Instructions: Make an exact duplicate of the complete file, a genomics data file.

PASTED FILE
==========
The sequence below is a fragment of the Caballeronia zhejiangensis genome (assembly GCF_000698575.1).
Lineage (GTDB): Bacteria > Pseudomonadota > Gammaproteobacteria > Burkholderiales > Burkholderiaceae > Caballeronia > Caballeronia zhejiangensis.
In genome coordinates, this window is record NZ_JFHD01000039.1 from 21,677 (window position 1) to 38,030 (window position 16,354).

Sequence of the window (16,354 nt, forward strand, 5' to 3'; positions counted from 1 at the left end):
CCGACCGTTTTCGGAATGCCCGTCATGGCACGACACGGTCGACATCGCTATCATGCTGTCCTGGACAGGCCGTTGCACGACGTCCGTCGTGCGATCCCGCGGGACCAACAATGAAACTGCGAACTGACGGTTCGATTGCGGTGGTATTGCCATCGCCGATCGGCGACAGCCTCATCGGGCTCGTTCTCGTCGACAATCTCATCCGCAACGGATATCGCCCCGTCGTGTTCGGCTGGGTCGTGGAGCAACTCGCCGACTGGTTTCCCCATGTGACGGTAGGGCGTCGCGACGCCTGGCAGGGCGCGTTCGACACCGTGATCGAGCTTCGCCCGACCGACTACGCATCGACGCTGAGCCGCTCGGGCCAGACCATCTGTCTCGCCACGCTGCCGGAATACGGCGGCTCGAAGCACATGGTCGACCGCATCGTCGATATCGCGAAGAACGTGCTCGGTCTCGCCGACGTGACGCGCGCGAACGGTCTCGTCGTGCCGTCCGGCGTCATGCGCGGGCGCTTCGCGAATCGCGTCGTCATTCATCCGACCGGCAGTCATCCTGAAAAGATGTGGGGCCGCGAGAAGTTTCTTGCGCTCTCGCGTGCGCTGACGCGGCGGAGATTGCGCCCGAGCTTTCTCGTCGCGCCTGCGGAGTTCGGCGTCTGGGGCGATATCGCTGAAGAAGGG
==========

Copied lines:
The sequence below is a fragment of the Caballeronia zhejiangensis genome (assembly GCF_000698575.1).
Lineage (GTDB): Bacteria > Pseudomonadota > Gammaproteobacteria > Burkholderiales > Burkholderiaceae > Caballeronia > Caballeronia zhejiangensis.
In genome coordinates, this window is record NZ_JFHD01000039.1 from 21,677 (window position 1) to 38,030 (window position 16,354).

Sequence of the window (16,354 nt, forward strand, 5' to 3'; positions counted from 1 at the left end):
CCGACCGTTTTCGGAATGCCCGTCATGGCACGACACGGTCGACATCGCTATCATGCTGTCCTGGACAGGCCGTTGCACGACGTCCGTCGTGCGATCCCGCGGGACCAACAATGAAACTGCGAACTGACGGTTCGATTGCGGTGGTATTGCCATCGCCGATCGGCGACAGCCTCATCGGGCTCGTTCTCGTCGACAATCTCATCCGCAACGGATATCGCCCCGTCGTGTTCGGCTGGGTCGTGGAGCAACTCGCCGACTGGTTTCCCCATGTGACGGTAGGGCGTCGCGACGCCTGGCAGGGCGCGTTCGACACCGTGATCGAGCTTCGCCCGACCGACTACGCATCGACGCTGAGCCGCTCGGGCCAGACCATCTGTCTCGCCACGCTGCCGGAATACGGCGGCTCGAAGCACATGGTCGACCGCATCGTCGATATCGCGAAGAACGTGCTCGGTCTCGCCGACGTGACGCGCGCGAACGGTCTCGTCGTGCCGTCCGGCGTCATGCGCGGGCGCTTCGCGAATCGCGTCGTCATTCATCCGACCGGCAGTCATCCTGAAAAGATGTGGGGCCGCGAGAAGTTTCTTGCGCTCTCGCGTGCGCTGACGCGGCGGAGATTGCGCCCGAGCTTTCTCGTCGCGCCTGCGGAGTTCGGCGTCTGGGGCGATATCGCTGAAGAAGGG